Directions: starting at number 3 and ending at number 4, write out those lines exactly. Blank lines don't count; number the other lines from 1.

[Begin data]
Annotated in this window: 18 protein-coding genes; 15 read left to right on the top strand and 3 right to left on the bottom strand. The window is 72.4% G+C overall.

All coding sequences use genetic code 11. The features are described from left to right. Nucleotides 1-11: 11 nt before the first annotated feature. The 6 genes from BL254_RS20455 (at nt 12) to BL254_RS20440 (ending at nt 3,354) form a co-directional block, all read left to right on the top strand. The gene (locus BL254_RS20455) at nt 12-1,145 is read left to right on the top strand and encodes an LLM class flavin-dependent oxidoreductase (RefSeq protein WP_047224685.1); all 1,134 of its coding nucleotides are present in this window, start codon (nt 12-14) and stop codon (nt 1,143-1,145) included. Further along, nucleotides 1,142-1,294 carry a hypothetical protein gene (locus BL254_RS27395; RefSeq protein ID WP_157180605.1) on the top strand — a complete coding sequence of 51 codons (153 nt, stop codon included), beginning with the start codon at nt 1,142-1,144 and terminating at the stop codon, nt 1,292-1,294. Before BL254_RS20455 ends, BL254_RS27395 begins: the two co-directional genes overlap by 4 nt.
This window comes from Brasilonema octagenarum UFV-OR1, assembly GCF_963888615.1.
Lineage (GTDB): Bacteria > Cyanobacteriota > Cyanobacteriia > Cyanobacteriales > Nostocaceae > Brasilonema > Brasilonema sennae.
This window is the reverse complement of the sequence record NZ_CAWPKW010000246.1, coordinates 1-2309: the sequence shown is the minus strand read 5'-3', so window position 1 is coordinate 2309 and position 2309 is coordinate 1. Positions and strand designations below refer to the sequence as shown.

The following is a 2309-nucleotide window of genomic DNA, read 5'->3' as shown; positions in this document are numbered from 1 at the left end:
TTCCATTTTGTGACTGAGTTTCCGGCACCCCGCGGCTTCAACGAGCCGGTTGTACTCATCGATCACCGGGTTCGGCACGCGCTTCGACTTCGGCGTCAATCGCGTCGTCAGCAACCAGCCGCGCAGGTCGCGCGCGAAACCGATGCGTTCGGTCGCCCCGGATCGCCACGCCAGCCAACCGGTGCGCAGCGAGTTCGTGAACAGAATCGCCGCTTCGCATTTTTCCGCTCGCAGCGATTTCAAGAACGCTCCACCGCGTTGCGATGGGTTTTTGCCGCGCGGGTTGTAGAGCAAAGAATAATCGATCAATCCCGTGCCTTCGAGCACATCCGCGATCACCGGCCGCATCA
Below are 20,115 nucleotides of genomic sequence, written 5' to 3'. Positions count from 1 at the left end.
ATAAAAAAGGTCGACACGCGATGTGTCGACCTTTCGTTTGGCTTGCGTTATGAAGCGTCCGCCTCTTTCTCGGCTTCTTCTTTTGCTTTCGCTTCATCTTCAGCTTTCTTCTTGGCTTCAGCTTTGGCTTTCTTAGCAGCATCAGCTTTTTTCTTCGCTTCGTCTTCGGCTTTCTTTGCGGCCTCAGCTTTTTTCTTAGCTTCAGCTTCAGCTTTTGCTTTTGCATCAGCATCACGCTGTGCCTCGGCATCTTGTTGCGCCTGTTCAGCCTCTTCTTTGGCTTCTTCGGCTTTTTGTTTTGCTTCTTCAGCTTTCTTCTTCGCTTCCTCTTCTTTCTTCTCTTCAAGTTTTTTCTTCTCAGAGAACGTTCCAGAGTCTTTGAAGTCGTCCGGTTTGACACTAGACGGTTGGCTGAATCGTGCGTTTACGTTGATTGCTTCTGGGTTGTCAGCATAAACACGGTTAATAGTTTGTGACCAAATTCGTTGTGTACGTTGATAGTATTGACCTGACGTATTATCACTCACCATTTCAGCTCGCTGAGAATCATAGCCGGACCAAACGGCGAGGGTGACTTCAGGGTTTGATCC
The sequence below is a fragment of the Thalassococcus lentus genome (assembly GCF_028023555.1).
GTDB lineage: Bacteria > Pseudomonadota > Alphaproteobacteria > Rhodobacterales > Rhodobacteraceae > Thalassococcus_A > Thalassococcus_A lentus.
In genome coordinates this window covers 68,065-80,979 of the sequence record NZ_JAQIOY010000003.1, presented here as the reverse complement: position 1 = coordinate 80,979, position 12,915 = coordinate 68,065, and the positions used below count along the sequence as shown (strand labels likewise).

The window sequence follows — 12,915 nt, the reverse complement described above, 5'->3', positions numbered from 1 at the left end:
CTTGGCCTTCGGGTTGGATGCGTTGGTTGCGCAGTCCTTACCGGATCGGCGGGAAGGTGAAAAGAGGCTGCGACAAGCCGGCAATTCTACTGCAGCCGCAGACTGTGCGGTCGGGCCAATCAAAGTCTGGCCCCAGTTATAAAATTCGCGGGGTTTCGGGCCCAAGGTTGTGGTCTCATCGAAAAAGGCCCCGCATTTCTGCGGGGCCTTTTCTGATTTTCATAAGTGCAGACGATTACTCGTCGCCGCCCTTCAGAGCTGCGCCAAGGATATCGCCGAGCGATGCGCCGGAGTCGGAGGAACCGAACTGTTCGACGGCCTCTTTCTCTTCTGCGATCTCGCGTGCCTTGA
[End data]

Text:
This window comes from Brasilonema octagenarum UFV-OR1, assembly GCF_963888615.1.
Lineage (GTDB): Bacteria > Cyanobacteriota > Cyanobacteriia > Cyanobacteriales > Nostocaceae > Brasilonema > Brasilonema sennae.